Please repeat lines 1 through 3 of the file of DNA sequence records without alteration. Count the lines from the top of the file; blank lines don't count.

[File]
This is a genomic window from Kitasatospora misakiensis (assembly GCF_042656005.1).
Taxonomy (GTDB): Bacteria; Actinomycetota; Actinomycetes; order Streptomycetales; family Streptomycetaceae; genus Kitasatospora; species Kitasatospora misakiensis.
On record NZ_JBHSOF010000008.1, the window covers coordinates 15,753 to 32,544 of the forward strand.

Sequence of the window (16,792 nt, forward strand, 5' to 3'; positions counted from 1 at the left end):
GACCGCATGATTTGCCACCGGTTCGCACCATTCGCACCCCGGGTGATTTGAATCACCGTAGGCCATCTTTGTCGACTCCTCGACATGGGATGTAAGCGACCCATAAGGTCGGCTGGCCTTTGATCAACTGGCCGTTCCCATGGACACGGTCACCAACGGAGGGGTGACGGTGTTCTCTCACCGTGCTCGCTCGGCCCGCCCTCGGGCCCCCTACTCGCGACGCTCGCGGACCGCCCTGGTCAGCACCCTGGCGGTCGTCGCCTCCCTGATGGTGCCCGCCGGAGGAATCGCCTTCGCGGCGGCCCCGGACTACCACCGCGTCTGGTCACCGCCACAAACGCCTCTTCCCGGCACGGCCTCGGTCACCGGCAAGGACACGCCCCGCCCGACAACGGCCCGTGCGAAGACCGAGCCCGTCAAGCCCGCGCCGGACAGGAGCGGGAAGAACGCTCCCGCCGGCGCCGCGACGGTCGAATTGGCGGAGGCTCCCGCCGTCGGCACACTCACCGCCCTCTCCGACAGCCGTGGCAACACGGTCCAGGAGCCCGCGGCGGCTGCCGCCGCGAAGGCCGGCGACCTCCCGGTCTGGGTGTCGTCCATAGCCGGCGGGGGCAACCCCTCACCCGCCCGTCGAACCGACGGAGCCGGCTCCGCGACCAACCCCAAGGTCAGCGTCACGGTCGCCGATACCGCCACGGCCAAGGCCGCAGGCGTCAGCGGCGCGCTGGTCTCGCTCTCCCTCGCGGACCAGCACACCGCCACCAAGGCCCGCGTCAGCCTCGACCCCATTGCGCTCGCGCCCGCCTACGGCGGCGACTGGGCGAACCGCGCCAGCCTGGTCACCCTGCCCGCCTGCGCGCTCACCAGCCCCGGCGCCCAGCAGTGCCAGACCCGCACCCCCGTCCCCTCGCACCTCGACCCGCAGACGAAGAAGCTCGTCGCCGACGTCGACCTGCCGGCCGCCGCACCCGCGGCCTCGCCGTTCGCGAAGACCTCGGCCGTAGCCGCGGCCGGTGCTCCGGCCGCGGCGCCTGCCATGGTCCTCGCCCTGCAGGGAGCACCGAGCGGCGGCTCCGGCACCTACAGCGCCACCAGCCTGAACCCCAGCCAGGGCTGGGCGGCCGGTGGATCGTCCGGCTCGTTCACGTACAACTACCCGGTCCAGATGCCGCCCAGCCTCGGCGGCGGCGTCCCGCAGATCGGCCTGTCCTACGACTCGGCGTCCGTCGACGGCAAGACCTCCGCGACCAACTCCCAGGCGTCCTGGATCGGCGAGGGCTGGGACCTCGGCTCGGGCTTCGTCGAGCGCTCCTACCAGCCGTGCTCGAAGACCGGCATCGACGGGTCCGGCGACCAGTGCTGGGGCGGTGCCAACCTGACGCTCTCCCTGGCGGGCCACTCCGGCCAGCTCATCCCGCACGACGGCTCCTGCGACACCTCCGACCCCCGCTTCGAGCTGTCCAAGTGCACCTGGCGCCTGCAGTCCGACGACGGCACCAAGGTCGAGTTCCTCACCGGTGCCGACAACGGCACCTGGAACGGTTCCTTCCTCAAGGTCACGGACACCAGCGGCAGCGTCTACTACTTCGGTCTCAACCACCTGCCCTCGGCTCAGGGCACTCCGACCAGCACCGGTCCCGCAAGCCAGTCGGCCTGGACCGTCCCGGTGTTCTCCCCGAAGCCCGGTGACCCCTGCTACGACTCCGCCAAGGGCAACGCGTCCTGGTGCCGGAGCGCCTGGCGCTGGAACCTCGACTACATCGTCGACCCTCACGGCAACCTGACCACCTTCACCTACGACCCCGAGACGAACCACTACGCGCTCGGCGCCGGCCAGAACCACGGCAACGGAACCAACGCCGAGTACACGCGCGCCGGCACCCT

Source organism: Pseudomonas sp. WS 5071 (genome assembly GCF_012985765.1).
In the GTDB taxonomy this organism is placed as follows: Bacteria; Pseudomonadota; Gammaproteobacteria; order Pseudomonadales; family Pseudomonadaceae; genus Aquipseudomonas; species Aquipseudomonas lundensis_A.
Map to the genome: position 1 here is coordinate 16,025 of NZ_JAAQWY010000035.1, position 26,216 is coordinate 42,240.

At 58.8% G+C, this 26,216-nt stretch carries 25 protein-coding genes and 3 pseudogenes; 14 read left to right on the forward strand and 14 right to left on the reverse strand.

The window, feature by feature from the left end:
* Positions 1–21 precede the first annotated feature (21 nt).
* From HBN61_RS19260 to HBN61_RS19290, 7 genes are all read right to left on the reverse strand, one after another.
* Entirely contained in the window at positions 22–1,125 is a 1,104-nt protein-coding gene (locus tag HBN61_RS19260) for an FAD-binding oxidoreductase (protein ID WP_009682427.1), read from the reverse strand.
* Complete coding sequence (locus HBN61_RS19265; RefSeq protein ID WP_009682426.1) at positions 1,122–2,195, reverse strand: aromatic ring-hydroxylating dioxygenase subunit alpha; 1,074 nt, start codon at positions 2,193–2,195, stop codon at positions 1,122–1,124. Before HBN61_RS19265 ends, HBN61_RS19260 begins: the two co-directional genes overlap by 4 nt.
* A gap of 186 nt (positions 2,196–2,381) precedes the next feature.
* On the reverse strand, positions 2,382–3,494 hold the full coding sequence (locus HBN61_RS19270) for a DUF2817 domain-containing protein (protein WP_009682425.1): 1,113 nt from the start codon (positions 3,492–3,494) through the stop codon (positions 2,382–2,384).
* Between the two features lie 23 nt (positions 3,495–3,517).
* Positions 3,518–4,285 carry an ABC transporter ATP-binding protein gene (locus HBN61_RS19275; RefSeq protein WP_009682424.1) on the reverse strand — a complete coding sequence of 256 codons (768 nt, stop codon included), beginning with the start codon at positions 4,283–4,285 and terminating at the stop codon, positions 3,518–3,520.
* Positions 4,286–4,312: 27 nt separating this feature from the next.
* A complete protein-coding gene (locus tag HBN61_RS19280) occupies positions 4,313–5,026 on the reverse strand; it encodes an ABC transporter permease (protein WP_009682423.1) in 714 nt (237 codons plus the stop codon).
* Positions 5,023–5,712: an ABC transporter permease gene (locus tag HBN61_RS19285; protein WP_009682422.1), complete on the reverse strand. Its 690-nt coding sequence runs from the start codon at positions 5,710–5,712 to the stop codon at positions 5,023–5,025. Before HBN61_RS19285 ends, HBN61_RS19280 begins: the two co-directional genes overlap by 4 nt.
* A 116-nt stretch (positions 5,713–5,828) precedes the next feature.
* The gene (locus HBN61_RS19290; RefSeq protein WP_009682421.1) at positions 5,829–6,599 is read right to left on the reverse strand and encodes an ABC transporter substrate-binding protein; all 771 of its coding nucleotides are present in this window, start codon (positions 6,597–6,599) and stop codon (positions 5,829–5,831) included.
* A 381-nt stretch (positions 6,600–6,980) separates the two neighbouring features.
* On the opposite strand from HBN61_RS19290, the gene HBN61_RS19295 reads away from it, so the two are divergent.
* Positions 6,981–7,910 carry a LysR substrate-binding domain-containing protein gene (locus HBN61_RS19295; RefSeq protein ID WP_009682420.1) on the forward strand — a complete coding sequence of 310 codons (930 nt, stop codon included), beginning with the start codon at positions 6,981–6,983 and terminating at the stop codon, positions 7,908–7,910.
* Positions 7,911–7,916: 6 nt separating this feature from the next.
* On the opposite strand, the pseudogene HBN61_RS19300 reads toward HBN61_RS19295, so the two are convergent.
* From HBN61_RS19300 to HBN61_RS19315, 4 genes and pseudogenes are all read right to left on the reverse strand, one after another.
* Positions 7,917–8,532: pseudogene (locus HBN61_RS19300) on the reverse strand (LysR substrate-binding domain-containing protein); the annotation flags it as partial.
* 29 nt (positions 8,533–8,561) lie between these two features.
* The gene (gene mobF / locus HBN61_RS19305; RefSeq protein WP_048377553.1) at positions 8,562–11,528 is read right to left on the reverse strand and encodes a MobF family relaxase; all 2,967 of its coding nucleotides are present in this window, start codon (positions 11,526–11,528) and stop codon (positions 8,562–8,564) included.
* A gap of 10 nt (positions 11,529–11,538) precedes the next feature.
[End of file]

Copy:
This is a genomic window from Kitasatospora misakiensis (assembly GCF_042656005.1).
Taxonomy (GTDB): Bacteria; Actinomycetota; Actinomycetes; order Streptomycetales; family Streptomycetaceae; genus Kitasatospora; species Kitasatospora misakiensis.
On record NZ_JBHSOF010000008.1, the window covers coordinates 15,753 to 32,544 of the forward strand.